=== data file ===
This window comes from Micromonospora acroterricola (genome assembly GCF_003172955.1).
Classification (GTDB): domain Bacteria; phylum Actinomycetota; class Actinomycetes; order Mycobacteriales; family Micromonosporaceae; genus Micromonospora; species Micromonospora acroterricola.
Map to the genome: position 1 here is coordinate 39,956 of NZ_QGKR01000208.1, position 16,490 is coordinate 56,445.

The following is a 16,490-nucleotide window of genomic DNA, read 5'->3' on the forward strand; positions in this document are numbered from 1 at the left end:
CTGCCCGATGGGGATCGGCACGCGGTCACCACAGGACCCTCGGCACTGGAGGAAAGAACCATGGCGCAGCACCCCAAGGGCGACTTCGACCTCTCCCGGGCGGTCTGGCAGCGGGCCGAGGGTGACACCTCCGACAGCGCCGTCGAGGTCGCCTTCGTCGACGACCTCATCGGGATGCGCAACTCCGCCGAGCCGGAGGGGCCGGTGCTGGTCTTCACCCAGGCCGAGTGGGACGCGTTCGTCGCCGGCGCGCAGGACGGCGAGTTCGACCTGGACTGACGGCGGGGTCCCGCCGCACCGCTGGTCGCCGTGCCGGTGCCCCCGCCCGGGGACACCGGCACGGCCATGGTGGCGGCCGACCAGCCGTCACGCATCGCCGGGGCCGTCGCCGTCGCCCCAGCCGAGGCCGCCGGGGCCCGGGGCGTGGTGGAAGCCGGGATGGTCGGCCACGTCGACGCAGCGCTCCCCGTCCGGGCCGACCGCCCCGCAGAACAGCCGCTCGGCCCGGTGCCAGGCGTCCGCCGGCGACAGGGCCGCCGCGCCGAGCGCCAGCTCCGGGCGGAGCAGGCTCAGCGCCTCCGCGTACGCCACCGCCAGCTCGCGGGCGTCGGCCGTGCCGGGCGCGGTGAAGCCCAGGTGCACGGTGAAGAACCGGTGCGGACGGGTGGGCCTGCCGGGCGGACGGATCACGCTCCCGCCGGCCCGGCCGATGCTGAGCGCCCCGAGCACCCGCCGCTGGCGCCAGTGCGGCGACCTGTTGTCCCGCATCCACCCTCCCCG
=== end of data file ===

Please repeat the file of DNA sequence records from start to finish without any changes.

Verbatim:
This window comes from Micromonospora acroterricola (genome assembly GCF_003172955.1).
Classification (GTDB): domain Bacteria; phylum Actinomycetota; class Actinomycetes; order Mycobacteriales; family Micromonosporaceae; genus Micromonospora; species Micromonospora acroterricola.
Map to the genome: position 1 here is coordinate 39,956 of NZ_QGKR01000208.1, position 16,490 is coordinate 56,445.

The following is a 16,490-nucleotide window of genomic DNA, read 5'->3' on the forward strand; positions in this document are numbered from 1 at the left end:
CTGCCCGATGGGGATCGGCACGCGGTCACCACAGGACCCTCGGCACTGGAGGAAAGAACCATGGCGCAGCACCCCAAGGGCGACTTCGACCTCTCCCGGGCGGTCTGGCAGCGGGCCGAGGGTGACACCTCCGACAGCGCCGTCGAGGTCGCCTTCGTCGACGACCTCATCGGGATGCGCAACTCCGCCGAGCCGGAGGGGCCGGTGCTGGTCTTCACCCAGGCCGAGTGGGACGCGTTCGTCGCCGGCGCGCAGGACGGCGAGTTCGACCTGGACTGACGGCGGGGTCCCGCCGCACCGCTGGTCGCCGTGCCGGTGCCCCCGCCCGGGGACACCGGCACGGCCATGGTGGCGGCCGACCAGCCGTCACGCATCGCCGGGGCCGTCGCCGTCGCCCCAGCCGAGGCCGCCGGGGCCCGGGGCGTGGTGGAAGCCGGGATGGTCGGCCACGTCGACGCAGCGCTCCCCGTCCGGGCCGACCGCCCCGCAGAACAGCCGCTCGGCCCGGTGCCAGGCGTCCGCCGGCGACAGGGCCGCCGCGCCGAGCGCCAGCTCCGGGCGGAGCAGGCTCAGCGCCTCCGCGTACGCCACCGCCAGCTCGCGGGCGTCGGCCGTGCCGGGCGCGGTGAAGCCCAGGTGCACGGTGAAGAACCGGTGCGGACGGGTGGGCCTGCCGGGCGGACGGATCACGCTCCCGCCGGCCCGGCCGATGCTGAGCGCCCCGAGCACCCGCCGCTGGCGCCAGTGCGGCGACCTGTTGTCCCGCATCCACCCTCCCCG